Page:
The Gloucester vote on fluoridation is on Tuesday November 5th.
A “Yes” vote will continue the practice of adding sodium fluoride to our drinking water.
A “No” vote will stop the practice of fluoridation in Gloucester.
0.7 Parts per Million
On April 27,2015, The United States Health and Human Services issued a proclamation that the “optimal” concentration of fluoride in drinking water should now be 0.7 parts per million (ppm), versus the old “optimal” range of 0.7ppm to 1.2ppm, which has been in place since 1962. The very next day, The Massachusetts Health and Human Services dutifully passed this on to each and every Board of Health in Massachusetts. On May 7, The Gloucester Board of Health followed suit by voting in favor of this proclamation. Rockport will no doubt chime in any day now.
Interestingly enough, none of these bodies has provided any scientific evidence whatsoever that 0.7 ppm is a valid number. One must then surmise it has been randomly chosen. Even worse, none offered a clear definition of “optimal”, but perhaps we can fill in the blanks for them here.
The EPA tells us that concentrations of natural fluorides above 4ppm can cause severe skeletal fluorosis….Bone spurs, deformed limbs, calcified ligaments, conditions often mistaken for plain old severe, crippling, arthritis. So clearly, we’d better have less than 4ppm in our water. The EPA’s administration has no comment on less severe forms of fluorosis which can result from lower fluoride concentrations.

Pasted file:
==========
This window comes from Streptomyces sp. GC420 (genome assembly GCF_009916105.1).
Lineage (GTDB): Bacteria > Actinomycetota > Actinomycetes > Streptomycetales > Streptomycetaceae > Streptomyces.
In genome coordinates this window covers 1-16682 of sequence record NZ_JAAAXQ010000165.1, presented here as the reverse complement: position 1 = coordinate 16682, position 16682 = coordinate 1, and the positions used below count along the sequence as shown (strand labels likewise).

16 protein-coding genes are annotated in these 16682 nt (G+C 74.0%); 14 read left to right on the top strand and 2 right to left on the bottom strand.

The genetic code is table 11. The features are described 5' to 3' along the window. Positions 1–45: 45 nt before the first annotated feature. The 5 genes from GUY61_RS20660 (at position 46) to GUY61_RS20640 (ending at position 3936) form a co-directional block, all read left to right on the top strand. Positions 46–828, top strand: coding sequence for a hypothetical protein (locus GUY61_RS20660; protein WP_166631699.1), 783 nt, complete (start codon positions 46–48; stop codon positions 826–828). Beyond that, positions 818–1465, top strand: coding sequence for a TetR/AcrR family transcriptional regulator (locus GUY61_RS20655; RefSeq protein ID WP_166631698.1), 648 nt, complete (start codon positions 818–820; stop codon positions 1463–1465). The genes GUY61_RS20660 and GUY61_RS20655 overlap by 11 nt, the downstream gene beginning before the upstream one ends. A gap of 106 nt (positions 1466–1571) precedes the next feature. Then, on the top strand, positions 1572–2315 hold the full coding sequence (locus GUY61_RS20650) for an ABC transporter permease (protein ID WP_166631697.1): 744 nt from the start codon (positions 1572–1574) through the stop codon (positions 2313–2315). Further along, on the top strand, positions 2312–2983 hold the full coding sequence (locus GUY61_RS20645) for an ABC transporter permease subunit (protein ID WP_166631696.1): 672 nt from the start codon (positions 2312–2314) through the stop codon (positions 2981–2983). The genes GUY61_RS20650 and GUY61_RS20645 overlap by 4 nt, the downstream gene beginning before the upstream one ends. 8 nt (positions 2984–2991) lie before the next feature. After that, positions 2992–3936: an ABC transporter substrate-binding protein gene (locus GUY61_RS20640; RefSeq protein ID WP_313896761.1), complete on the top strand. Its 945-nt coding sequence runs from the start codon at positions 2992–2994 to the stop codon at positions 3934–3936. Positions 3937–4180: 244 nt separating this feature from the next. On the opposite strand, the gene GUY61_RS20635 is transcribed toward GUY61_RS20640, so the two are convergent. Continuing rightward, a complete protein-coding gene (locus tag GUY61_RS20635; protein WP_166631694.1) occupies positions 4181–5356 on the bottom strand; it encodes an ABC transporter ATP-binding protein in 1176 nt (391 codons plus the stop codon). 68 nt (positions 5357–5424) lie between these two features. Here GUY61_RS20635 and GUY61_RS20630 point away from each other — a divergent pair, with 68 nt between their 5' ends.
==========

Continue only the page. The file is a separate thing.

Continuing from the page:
It was determined (as a guess) during the 1940s that, with water fluoridated with synthetic fluorides to 1.0 ppm, only about 10% of our population would develop fluorosis. Today, at 1.0 ppm the CDC tells us that 41% of US teens 12-14 years old have fluorosis, which shows up first as permanent white or brown spots on their teeth. So clearly, something is going wrong. Apparently, “optimal” must be lower than 1.0 ppm. The EPA Union of Scientists and Engineers tells us that zero parts per million would be their best guess. They have been at odds with their administration over this for over 2 decades now.
There are quite a few “maybes” with all of this. Maybe fewer teens will have fluorosis over the next few decades with the new improved “optimal” concentration, but without any study to back it up, it’s pretty hard to judge the impact, if any. Maybe they will need to drop the concentration to 0.3 ppm someday, which is about what nature gives us in the first place. Maybe we’d be better off just stopping the practice altogether.
Michael Foley is a retired mechanical engineer who resides in Gloucester, MA. He is a songwriter, musician and stone sculptor, and has been heavily involved in the effort to stop the practice of fluoridation on Cape Ann, MA.